Conservation is an important part of urban planning and development in Singapore. The restoration of historic areas adds variety to the modern landscape and preserves the important reminders of the past. Conservation had begun since the early 70s and to date, conservation status has been given to 54 conservation areas involving 5600 buildings throughout the island. The most well-known of such buildings is The Raffles Hotel. Built in 1887, it was named after the founder of Singapore. Declared a national monument in 1991, today it stands as a jewel in the crown of Singapore’s hospitality industry.
A powerful addition to the arts scene is the Esplanade: Theatres on the Bay, a modern arts performance centre, which bears a striking resemblance to a local fruit. It is built on 6 hectares of prime waterfront land, and has 5000 world class hotel rooms, 2 major convention centres, 7500 parking spaces, 1000 shops, 300 restaurants and 150 bars within its immediate vicinity.
A main highlight of the Esplanade is its Concert Hall, which can accommodate 1600 people, and has reverberation chambers and an acoustic canopy. Another noteworthy feature is a Klais pipe organ with 4740 pipes & 61 stops.
Milestones & Achievements
Although Singapore is one of the smallest nations in the world, it has some of the largest, tallest and busiest landmarks in the world. Singapore is home to one of the tallest hotels in the world, The Swissotel Singapore, which is 73 storeys high! The Changi International Airport is one of the best airports in the world, for several years running. The Port of Singapore is one of the busiest container ports in the world. It has more than 1000 ships in the port at any one time. There were 142,745 vessel calls with a shipping tonnage of 971.1million gross tons in 2002. Singapore is also the 3rd largest oil refining centre in the world, with a refining capacity of over 1 million barrels daily. All 4 major oil companies (Shell, BP, Caltex & ExxonMobil) have set up operations here.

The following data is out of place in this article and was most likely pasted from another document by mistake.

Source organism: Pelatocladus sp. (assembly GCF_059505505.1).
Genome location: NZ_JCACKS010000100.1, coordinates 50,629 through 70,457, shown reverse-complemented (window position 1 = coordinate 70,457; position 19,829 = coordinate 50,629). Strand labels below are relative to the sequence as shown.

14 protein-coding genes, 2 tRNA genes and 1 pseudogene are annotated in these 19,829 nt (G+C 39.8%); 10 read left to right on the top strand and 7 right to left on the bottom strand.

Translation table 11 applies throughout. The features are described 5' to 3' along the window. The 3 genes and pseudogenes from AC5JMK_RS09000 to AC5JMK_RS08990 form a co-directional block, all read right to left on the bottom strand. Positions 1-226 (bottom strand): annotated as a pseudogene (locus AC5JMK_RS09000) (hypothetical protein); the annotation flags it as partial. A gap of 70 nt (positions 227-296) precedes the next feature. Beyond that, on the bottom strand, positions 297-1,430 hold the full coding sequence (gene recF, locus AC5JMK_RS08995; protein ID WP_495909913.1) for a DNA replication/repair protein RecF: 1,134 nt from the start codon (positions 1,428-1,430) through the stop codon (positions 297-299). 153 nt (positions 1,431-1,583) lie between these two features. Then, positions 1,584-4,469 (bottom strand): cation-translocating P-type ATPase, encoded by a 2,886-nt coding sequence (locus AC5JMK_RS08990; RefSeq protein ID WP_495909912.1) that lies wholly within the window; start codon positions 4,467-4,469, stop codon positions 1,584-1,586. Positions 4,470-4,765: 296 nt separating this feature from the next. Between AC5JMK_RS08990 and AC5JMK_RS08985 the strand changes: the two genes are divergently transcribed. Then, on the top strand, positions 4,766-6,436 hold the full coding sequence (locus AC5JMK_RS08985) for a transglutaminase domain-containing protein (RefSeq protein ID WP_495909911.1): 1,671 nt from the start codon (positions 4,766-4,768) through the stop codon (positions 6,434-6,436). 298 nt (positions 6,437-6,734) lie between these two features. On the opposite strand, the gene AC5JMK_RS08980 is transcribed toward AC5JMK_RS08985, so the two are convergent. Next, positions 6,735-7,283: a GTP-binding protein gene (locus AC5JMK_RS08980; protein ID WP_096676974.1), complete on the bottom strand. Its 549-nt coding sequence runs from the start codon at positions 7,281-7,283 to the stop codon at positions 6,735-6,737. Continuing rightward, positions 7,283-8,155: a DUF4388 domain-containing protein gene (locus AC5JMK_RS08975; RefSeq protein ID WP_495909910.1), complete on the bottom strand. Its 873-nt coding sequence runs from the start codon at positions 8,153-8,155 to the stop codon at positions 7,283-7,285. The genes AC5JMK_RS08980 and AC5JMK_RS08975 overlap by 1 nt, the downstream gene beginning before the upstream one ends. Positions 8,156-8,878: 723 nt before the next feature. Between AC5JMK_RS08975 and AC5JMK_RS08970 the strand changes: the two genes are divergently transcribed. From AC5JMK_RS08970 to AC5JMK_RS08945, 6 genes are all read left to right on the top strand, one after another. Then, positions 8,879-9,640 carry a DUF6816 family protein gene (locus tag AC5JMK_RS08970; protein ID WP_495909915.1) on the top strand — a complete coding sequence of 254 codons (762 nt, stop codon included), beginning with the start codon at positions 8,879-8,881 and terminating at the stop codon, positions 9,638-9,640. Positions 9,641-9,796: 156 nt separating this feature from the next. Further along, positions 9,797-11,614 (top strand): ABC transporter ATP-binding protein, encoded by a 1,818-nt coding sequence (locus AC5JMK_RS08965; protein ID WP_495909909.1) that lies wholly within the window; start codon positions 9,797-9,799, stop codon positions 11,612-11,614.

Below are some examples of Singapore's milestones & achievements:
Myth or Reality?
1. A full 50% of NUS classes are taught in English and not Chinese.
2. You are not allowed to sell chewing gum in Singapore.
3. There isn't much to do in Singapore.
Answer: Myth, of course.
All students who venture abroad in search of adventure on student exchange will inevitably have to deal with the perils of culture shock. It is a completely normal and natural condition that everyone who finds themselves in a different culture experiences. By knowing a little bit about why it happens and how it progresses, hopefully you will be more prepared when it affects you.
Everyone experiences the symptoms of culture shock differently. Most people experience the real physical and psychological impacts of arriving in a new culture. You may be afflicted by ailments without apparent origin, such as headaches, loss of appetite and fatigue. All your senses are on full alert with new sights, sounds, smells and tastes. Your metabolism may take months to adapt to a new climate. Even as you sleep, the environment impacts on your senses, possibly influencing your dreams.